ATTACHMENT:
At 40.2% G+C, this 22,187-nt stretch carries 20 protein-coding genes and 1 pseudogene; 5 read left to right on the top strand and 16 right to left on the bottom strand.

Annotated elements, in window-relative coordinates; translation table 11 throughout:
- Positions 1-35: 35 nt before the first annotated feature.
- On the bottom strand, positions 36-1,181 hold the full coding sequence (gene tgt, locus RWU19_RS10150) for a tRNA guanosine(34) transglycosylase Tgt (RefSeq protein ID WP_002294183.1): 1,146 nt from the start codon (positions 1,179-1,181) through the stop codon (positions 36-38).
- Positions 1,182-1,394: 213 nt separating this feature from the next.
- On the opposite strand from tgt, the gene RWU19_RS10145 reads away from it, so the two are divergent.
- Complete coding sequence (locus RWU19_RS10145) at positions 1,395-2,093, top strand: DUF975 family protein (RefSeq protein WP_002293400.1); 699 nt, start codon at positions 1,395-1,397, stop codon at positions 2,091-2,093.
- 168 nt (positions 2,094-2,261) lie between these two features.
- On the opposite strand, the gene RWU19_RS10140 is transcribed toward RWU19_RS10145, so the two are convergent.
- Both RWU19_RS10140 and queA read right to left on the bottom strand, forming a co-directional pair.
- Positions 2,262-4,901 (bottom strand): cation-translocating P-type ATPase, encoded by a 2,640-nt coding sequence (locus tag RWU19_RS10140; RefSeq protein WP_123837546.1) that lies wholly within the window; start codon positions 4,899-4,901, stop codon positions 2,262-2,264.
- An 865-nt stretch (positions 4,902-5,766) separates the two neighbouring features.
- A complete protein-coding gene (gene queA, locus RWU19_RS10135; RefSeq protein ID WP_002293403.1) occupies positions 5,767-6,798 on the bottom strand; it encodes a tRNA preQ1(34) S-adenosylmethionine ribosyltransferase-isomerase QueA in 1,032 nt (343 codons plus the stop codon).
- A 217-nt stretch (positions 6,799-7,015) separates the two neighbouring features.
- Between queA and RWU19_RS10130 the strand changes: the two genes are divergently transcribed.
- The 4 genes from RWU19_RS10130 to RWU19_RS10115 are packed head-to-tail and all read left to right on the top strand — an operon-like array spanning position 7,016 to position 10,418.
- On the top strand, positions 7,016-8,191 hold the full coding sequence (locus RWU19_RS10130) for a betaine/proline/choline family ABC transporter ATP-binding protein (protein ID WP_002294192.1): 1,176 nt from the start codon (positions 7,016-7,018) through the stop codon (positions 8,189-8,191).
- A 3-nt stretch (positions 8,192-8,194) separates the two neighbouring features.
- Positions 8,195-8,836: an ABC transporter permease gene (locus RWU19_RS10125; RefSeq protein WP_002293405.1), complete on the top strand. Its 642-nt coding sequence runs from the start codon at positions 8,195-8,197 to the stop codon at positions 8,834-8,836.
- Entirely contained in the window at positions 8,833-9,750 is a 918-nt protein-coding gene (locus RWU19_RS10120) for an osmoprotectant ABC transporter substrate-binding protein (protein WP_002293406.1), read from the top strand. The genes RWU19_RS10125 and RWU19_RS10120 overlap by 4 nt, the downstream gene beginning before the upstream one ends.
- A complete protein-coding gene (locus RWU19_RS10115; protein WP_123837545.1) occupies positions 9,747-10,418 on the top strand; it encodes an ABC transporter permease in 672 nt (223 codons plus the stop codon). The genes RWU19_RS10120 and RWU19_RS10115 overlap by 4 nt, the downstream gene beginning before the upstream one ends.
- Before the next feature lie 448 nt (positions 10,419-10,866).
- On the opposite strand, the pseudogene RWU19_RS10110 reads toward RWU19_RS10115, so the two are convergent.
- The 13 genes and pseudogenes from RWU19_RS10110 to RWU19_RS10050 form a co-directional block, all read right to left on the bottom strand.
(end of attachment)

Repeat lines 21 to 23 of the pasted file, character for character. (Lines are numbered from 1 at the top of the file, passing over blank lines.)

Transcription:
- A complete protein-coding gene (locus RWU19_RS10115; protein WP_123837545.1) occupies positions 9,747-10,418 on the top strand; it encodes an ABC transporter permease in 672 nt (223 codons plus the stop codon). The genes RWU19_RS10120 and RWU19_RS10115 overlap by 4 nt, the downstream gene beginning before the upstream one ends.
- Before the next feature lie 448 nt (positions 10,419-10,866).
- On the opposite strand, the pseudogene RWU19_RS10110 reads toward RWU19_RS10115, so the two are convergent.